The French Yellow Book
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No. 15
M. Georges Bonnet, Minister for Foreign Affairs, to all diplomatic posts.

Paris, October 3, 1938.

THE answer given on September 27 by Herr Hitler to the personal message from Mr. Neville Chamberlain conveyed to him in Berlin the day before by Sir Horace Wilson was not such as to bring about a relaxation of the general tension. Herr Hitler refused to make any concessions, and maintained his decision to send his troops into the territory inhabited by the Sudeten Germans on the 1st of October. Field-Marshal Goering still further emphasized this attitude by declaring to Sir Nevile Henderson on September 27 that, if the Czechoslovak Government had not accepted the terms of the Godesberg memorandum on the next day, September 28, by 2 p.m., measures of mobilization would immediately be taken and followed by action.

In spite of this German intransigence, the French and British Governments persevered in their efforts to find a basis for a peaceful solution of the Czechoslovak question.

In the evening of September 27, Sir Nevile Henderson presented to the German Government a new plan consisting mainly of the occupation, on October 1, of the territories of Eger and Asch.

This plan not having been accepted, the French Ambassador immediately approached Herr Hitler himself, during the morning of September 28, with another proposal which, while conforming with the procedure contemplated in the British plan, considerably enlarged the zone of territory to be occupied by the Germans from the 1st of October.

As a result of this conversation, which lasted a whole hour and during the course of which the Chancellor had behaved in a calm and almost friendly manner, our Ambassador had the impression that it might not be impossible to reach an agreement. Without rejecting the French proposal, Herr Hitler reserved his reply with a view to a written communication.

It was in these circumstances that, as a result of a suggestion made by Mr. Neville Chamberlain in agreement with the French Government after President Roosevelt's appeal, and supported in Berlin by Signor Mussolini, Herr Hitler, in the afternoon of the 28th September, invited the Heads of the French, British and Italian Governments to meet on the 29th September at Munich.

After laborious negotiations, which began at midday on September 29, an agreement was signed during the night of the 29th-30th of September.

There is no need to summarize here the text of that agreement, which was published on the 30th of September; nevertheless, it seems useful to compare the principal points of the agreement with the demands formulated by Herr Hitler at Godesberg on the 23rd September.

(1) At Godesberg, the whole of the zone inhabited by the Sudeten Germans was to have been ceded to Germany on the 1st October. At Munich it was agreed that this occupation would take place by stages, being spread over a period of ten days.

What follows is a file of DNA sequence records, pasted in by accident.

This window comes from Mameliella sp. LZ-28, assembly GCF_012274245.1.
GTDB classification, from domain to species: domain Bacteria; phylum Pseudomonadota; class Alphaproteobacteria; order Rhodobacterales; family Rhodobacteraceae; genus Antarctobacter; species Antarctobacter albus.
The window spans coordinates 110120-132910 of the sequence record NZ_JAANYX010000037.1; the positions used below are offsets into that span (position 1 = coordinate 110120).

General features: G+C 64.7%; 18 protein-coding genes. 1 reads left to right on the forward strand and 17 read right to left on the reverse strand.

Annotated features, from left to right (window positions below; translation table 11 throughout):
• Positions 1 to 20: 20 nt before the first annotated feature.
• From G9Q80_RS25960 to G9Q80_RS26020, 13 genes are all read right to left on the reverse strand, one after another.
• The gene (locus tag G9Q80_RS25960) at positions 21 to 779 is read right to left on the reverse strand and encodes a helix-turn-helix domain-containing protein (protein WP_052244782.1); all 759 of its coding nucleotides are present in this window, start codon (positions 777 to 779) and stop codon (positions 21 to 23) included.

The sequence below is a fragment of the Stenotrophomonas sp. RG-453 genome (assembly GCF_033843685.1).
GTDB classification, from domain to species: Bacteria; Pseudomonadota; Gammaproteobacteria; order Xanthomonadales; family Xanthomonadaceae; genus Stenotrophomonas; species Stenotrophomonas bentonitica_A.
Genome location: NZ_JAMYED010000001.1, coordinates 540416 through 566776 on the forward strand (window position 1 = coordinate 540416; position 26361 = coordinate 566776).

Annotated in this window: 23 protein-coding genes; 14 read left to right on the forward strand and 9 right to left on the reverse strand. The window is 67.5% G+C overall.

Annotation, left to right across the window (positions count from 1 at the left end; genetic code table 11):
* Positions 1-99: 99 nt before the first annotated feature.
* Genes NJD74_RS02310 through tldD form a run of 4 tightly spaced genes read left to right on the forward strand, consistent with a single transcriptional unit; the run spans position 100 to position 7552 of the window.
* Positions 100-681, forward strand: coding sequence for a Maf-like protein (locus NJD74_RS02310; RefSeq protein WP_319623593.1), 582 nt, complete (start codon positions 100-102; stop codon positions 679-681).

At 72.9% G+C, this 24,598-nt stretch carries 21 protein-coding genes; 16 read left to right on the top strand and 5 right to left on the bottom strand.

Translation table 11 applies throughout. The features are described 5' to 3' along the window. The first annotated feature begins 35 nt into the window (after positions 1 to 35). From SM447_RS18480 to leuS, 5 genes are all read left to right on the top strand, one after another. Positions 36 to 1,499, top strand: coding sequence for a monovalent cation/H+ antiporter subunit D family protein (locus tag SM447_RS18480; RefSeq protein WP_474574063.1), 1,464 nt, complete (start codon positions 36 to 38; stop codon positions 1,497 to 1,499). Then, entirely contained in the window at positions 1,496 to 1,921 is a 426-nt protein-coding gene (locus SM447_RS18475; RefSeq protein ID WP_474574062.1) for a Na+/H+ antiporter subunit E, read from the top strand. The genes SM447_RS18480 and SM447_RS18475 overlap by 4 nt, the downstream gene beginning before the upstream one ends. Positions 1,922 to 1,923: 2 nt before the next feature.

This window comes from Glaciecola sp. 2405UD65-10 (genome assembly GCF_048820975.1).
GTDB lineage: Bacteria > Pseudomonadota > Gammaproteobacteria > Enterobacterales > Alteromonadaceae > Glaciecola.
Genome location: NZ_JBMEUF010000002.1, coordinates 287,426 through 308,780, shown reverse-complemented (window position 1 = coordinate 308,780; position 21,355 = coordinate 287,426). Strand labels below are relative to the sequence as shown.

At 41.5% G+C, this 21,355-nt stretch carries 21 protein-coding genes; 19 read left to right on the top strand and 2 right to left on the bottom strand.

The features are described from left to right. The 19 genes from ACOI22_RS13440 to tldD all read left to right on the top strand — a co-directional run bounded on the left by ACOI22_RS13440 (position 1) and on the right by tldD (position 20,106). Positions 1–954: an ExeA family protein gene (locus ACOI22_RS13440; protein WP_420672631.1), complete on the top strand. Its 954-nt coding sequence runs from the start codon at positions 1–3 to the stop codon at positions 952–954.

(2) At Godesberg, the new frontier was to be determined by a unilateral decision of Germany alone. At Munich, an international commission was to determine it finally.

(3) At Munich, Germany gave up the idea of the plebiscite which had been insisted upon at Godesberg in the zone inhabited by a strong majority of Sudeten Germans, no doubt with the intention of creating a precedent which Germany might invoke in other cases.

(4) At Godesberg, Herr Hitler had demanded the organization of plebiscites in certain regions with a strong Czech majority, but with German minorities. At Munich, he abandoned this claim, leaving it to the international commission to decide upon the advisability, and to determine the territorial limits, of any plebiscites.

(5) At Munich, Germany conceded to the population the right of option "to be included in the transferred territories or to be excluded from them."

(6) Whilst, in the Godesberg plan, the German Government would accept only one plenipotentiary representing the Czechoslovak Government and Army as agent de liaison with the German General Staff, it has now agreed to the presence within the international commission of a Czechoslovak representative on an equal footing with the German representative.

(7) The German plan at Godesberg did not mention any project of international guarantee. At Munich, Britain and France have undertaken unconditionally and without delay to participate in an international guarantee of the new Czechoslovak frontiers against any unprovoked aggression; Germany and Italy have undertaken to give their guarantee as soon as the question of the Polish and Hungarian minorities shall be settled.

(8) Taken as a whole, the Godesberg plan resembled in many respects a veritable armistice convention concluded after victorious military operations on the part of Germany; the Munich agreement as the character of a settlement, concluded under the guarantee of the four Powers, the execution of which is essentially under the control and even, in many cases, subject to the decision of an international commission.

The Czechoslovak Government, with the highest self-abnegation, and in a spirit to which we must pay tribute, has accepted the agreement of the 29th September. All the measures provided for in this agreement are now in course of execution.


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